In Nationwide

I was recently chatting with my friend, Shane, who was about to embark on a new chapter in his life. He was in the process of moving across the country to start a new job. But, that meant he needed to decide whether he should sell his investment property or keep it as a hold property. He wanted advice from a seasoned real estate investing professional he could trust. So, he came to me. Upon hearing his dilemma, I suggested we sit down for coffee to sort through his options.

With coffees in hand, we got down to it. In short, I told my friend, “it depends,” and that making good real estate investment decisions sometimes requires some analysis. Let me share some of the factors that I told him to consider.

Should You Sell an Investment Property or Keep It as a Rental?

Considerations When Deciding to Sell or Keep an Investment Property

I like to stick to my predetermined exit strategy, unless, of course, exceptional circumstances arise–like relocating across the country–dictate otherwise. When faced with the decision of whether to sell an investment property or keep it, some of the biggest factors I consider are the local real estate market, the economy, and my own financial standing.

Local real estate trends and statistics vary from region to region—even across neighborhoods—so it’s important to understand what’s going on where your property is located. Pay particular attention to the absorption rate, which is a good indicator of whether you’re in a buyer’s or a seller’s market. A market’s absorption rate tells you how fast homes are selling. For example, if 10 homes sold in December and there are 100 homes for sale by the end of that same month, the absorption rate is 10%.

Number of Homes Sold / Number of Homes for Sale = Absorption Rate

Now, a 10% absorption rate may be good or bad, depending. You’ll want to understand any large fluctuations in the market. If the absorption rate goes down over a period of months, for instance, it means that either houses are selling faster or there are less coming on the market. That suggests you could get a good price when selling. If the absorption rate goes up, however, it’s a buyer’s market.

Favorable conditions for selling will depend, at least in part, on whether an area is experiencing a boost in job growth, or overall low unemployment, which typically makes people feel more confident about spending money—including on a new home. Areas with strong economies tend to attract newcomers to an area as well. This can increase homebuyer competition and, as a result, home sales prices, making it a great time to sell. However, if the local economy is stagnating for any reason, you might want to hang on to your investment property until things turn around.

Regardless of market highs and lows, your most important consideration when deciding whether to hold or sell an investment property will be your own financial standing and goals. For example, if you need to relocate for work, like Shane, and decide to keep your property, you’ll want to hire a property management company because managing an out-of-state rental is just a plain hassle otherwise. This will, of course, increase your holding costs and put a dent in your cap rate. But, having to deal with the year-round responsibilities of being a landlord can be both an emotional and financial drain when dealing with constant repairs, vacancies, or problem tenants—even if you stay local. You’ll also be tying up cash in the property if you keep it, which could be used toward a potentially better investment opportunity. And, you could have a higher debt-to-income ratio as a result of financing the rental property, which might make it more difficult to finance other professional assets or personal responsibilities.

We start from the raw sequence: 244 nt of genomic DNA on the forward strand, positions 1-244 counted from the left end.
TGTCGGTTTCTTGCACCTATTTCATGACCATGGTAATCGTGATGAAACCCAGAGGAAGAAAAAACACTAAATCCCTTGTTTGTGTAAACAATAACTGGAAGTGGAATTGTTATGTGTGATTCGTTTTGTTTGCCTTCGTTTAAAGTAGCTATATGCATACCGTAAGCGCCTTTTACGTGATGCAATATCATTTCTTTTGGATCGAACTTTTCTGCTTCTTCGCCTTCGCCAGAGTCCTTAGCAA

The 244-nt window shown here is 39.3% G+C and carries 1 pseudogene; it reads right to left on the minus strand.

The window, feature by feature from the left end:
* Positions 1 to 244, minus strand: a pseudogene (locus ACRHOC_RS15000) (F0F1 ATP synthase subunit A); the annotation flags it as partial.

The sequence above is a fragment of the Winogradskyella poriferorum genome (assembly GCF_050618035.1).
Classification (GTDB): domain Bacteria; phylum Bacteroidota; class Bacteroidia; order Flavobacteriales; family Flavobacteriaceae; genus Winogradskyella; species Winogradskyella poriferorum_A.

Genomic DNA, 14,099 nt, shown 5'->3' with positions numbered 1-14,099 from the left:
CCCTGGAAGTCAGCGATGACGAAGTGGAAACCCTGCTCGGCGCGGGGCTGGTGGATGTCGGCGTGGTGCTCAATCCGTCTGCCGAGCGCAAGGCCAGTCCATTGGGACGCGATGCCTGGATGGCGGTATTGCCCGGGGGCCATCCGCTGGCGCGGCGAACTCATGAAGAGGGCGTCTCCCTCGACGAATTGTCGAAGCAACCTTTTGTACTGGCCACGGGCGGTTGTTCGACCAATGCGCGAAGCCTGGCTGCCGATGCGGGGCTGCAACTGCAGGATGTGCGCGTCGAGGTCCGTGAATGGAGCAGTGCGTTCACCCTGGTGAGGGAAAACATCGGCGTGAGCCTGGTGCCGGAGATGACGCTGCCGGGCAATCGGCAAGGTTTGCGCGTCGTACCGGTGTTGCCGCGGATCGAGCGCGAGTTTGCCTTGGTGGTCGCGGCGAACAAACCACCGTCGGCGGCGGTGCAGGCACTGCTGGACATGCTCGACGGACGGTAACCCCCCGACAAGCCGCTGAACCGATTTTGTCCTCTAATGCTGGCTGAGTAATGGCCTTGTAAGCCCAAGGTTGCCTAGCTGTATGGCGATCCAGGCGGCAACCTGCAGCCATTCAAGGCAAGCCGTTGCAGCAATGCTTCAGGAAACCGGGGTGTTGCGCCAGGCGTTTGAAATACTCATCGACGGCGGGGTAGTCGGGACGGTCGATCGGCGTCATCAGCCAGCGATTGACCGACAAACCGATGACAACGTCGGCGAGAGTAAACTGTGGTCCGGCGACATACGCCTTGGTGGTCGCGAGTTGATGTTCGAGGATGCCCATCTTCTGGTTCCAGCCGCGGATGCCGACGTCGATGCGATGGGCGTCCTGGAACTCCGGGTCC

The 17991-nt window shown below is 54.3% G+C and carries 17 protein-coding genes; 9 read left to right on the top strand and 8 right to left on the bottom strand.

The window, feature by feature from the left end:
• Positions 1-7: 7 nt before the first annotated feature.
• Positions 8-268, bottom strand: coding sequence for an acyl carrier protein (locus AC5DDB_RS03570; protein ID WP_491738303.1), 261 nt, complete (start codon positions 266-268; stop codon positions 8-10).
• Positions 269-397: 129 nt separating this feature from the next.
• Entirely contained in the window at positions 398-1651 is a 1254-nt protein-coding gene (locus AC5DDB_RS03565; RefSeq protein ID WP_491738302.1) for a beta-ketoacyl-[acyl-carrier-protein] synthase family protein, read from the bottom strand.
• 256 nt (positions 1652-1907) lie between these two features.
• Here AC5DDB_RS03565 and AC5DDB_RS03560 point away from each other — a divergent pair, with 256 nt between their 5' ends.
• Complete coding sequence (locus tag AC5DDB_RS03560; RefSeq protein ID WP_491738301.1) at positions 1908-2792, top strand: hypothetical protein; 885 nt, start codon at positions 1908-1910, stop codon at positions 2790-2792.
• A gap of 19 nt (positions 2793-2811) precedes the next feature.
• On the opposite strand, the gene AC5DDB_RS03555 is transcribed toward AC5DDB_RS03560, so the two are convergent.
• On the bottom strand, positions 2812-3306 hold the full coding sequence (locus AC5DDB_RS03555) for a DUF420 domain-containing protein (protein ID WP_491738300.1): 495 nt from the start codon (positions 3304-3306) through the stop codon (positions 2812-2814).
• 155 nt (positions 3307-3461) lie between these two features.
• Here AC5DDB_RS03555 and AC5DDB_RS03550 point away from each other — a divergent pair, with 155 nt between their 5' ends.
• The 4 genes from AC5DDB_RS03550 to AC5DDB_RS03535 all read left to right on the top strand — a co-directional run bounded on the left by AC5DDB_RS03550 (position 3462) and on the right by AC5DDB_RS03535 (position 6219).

Selling, on the other hand, can provide you with the necessary capital to buy additional investment properties if you’re thinking about taking your part-time career in real estate investing and making it a full-time gig. Of course, the potential profit on the investment property you already own will depend on the equity you have in the property and how it has appreciated over time. That said, assuming your property has been performing well, you will lose a source of passive income when you sell it. You’ll also lose the opportunity to build up additional equity, see future gains in appreciation, and take certain tax deductions on your investment property.

Consider Keeping Your Investing Options Open

Because Shane was relocating across the country, his first instinct was to sell his investment property. But, after we reviewed the local market conditions, he wasn’t so sure. He was in pretty good financial shape, which meant he didn’t have to sell unless he wanted to. But, ultimately, he liked the idea of investing in real estate near his new home.

Shane’s only concern was finding leads on distressed homeowners in an area he wasn’t familiar with. That, I told him, was an easy problem to solve. As an independently owned and operated HomeVestors® franchisee, like me, he would have access to all of the marketing tools and resources he needed to hit the ground running as a real estate investor in a new hometown. HomeVestors®’ nationally-known and trusted “We Buy Ugly Houses®” ad campaign attracts distressed homeowners who need to sell fast. That option really got him thinking. So, he sold his investment property and made a move—to call HomeVestors about opening a part-time franchise.

If you’re considering your real estate investing options, contact HomeVestors to learn about the full-time or part-time franchise opportunities in your area today.

 

Each franchise office is independently owned and operated.

Share this article:
Recent Posts

Leave a Comment